All it takes is a Lawsuit

Shawn Martini is Communications Director for Colorado Farm Bureau.

While inhaling carbon dioxide is essential to plant life, and exhaling it is essential to human life, this same carbon dioxide is now considered a threat to public health, if it comes from a factory or power plant. This according to the Environmental Protection Agency (EPA) who’s made it their mission to protect citizens from the dangerous gas.

On January 2nd of this year, carbon dioxide emissions became “subject to regulation” under the Clean Air Act and the EPA is working furiously with states to further regulate American industry.  The coming system of regulatory cap and trade is based on EPA’s endangerment finding: the regulatory tool required by the Clean Air Act to regulate a particular pollutant. In this case the “pollutant” is the same gas we exhale with every breath. The implications of the coming regulations are dire.

By July large emitters of carbon, such as power plants and other industrial facilities will be forced to obtain emissions permits and limit their output of the gas. EPA estimates that “only” 1600 sources nationwide will fall under this “tailoring” rule which only regulates the largest emitters (those that emit over 25,000 tons of CO2). Smaller emitters will be excluded from the regulation.

So why would Farm Bureau and other industries spend so much time opposing a rule that the EPA has exempted them from?

Because all it takes is a lawsuit.

In order to save itself some work, the EPA has increased the level of emissions at which the regulation takes effect. This reduces the number of entities that will be forced to meet emission requirements. Aside from the unfair nature of the arbitrary level, the threshold for the applicability of Clean Air Act requirements is contained in statute (250 tons) and the EPA’s legal authority to increase the threshold is in question.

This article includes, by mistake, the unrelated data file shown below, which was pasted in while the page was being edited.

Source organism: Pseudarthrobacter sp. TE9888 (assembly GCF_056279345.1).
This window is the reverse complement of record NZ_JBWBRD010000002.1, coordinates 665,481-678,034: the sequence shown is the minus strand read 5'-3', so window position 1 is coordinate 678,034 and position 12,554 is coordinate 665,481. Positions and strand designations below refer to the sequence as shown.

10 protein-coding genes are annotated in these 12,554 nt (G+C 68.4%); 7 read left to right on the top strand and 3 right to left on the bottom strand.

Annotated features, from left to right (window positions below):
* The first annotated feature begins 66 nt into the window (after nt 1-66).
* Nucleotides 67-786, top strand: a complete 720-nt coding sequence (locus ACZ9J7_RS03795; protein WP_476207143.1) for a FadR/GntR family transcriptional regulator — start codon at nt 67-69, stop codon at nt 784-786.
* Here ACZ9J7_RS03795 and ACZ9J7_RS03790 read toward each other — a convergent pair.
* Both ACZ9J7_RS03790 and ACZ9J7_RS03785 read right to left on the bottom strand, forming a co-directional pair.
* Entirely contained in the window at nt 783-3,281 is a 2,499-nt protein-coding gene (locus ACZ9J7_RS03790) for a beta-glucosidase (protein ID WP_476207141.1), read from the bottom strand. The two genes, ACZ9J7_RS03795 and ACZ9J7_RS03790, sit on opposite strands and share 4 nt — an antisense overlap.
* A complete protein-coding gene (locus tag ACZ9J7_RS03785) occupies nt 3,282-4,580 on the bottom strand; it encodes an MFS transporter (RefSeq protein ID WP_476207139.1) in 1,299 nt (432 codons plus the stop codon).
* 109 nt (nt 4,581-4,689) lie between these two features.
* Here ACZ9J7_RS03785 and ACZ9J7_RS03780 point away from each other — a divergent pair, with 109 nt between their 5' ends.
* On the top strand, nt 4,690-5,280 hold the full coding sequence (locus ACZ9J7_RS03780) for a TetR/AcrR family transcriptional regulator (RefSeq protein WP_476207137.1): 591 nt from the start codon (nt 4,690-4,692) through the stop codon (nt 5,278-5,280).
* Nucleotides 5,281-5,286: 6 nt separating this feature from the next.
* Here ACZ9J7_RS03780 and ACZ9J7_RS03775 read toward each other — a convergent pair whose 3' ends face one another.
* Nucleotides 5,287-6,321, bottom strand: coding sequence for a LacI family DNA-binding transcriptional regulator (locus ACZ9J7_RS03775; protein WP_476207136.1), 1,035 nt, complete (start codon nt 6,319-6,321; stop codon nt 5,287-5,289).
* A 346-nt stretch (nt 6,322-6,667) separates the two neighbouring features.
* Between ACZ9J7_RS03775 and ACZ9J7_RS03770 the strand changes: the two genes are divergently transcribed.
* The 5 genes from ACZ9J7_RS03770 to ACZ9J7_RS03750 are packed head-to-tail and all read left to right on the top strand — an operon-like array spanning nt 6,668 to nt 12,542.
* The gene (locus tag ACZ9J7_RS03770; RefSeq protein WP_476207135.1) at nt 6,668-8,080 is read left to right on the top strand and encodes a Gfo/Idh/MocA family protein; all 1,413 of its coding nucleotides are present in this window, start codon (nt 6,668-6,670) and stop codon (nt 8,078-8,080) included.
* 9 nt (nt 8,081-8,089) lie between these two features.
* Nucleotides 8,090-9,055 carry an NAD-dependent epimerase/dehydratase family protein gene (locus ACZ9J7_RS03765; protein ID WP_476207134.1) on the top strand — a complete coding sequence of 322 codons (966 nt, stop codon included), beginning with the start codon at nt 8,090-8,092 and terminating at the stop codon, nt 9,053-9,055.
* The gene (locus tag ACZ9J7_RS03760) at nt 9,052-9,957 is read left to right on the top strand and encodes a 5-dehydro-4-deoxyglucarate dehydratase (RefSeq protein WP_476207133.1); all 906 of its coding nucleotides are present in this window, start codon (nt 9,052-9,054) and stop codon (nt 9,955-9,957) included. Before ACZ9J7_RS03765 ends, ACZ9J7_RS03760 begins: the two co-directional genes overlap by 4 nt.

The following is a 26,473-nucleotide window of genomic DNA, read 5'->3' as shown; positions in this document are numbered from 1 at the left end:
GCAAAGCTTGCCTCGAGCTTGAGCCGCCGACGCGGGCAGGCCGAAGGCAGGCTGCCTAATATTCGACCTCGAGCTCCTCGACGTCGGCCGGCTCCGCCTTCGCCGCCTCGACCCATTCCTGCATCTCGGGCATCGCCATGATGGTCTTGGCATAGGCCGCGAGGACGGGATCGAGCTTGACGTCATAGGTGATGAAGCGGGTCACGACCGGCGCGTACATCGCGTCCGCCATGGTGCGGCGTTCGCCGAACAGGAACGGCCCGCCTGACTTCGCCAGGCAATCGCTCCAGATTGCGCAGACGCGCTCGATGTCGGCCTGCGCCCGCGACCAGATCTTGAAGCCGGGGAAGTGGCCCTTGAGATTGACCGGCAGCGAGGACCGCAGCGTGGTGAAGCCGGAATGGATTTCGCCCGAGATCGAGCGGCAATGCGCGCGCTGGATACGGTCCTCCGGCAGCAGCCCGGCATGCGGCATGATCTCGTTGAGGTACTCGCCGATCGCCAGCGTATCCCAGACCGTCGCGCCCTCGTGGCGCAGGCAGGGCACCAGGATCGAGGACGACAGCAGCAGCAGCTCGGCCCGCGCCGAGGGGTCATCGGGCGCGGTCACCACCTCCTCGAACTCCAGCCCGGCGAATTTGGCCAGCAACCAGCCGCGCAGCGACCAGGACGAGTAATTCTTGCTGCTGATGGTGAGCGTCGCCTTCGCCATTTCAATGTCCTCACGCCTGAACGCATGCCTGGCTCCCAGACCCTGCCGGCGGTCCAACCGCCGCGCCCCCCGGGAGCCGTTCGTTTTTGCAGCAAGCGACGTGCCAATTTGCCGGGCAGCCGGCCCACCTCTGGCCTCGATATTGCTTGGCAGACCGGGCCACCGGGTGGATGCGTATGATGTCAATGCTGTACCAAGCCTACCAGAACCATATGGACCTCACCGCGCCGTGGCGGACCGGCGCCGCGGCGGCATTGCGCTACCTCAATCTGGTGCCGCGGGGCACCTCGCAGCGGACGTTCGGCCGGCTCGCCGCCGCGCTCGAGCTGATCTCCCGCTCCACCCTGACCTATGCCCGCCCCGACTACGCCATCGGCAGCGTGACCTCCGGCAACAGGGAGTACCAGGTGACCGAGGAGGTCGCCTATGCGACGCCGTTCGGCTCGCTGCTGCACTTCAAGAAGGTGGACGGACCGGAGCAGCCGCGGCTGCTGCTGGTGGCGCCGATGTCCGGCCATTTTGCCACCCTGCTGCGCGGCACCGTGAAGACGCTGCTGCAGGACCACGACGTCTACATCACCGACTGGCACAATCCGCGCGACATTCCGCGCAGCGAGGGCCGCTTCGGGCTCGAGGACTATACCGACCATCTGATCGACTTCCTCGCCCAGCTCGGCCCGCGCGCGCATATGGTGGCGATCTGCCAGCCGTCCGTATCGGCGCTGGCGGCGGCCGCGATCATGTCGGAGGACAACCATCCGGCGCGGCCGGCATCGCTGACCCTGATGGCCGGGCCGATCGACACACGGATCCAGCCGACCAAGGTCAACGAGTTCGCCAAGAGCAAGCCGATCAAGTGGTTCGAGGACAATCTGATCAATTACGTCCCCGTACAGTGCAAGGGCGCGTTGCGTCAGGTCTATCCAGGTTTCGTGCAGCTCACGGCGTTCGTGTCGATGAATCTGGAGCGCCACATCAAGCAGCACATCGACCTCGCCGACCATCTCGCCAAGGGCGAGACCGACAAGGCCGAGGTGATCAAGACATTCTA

What this means is the EPA will lose the first lawsuit that comes along, suing it for failing to apply the statutory threshold across all industries and sources equally (the rule only applies to stationary sources like factories).

Even if no lawsuit materializes, or a judge sides with EPA, carbon regulation would eventually hit everyone. The EPA says that the 25,000 ton tailoring rule is only the “first phase” of regulation. As time goes on regulatory screws will be tightened, catching more small businesses and industries in the carbon dragnet. CFB was told by an EPA bureaucrat last year not to worry about carbon regulation “because you won’t be regulated until 2016.”

Not very comforting.

The Ag industry is currently facing duplicative permitting requirments on ag chemicals precisely because of a lawsuit against EPA. Another lawsuit filed in California challenges EPA’s entire chemical review process, claiming it endangers animals listed under the Endangered Species Act. Another suit seeks to force the Forest Service to complete an environmental impact statement for every grazing permit it issues. This would obviously mean the end of grazing on public lands as we know it.

Environmentalists know just as well as we do, all it takes is a lawsuit.

This column is the second in a series of three. The first column can be read here.


One response to this post.

  1. […] This column is the final in a series of three on the EPA. You can find the first column here and the second here. […]


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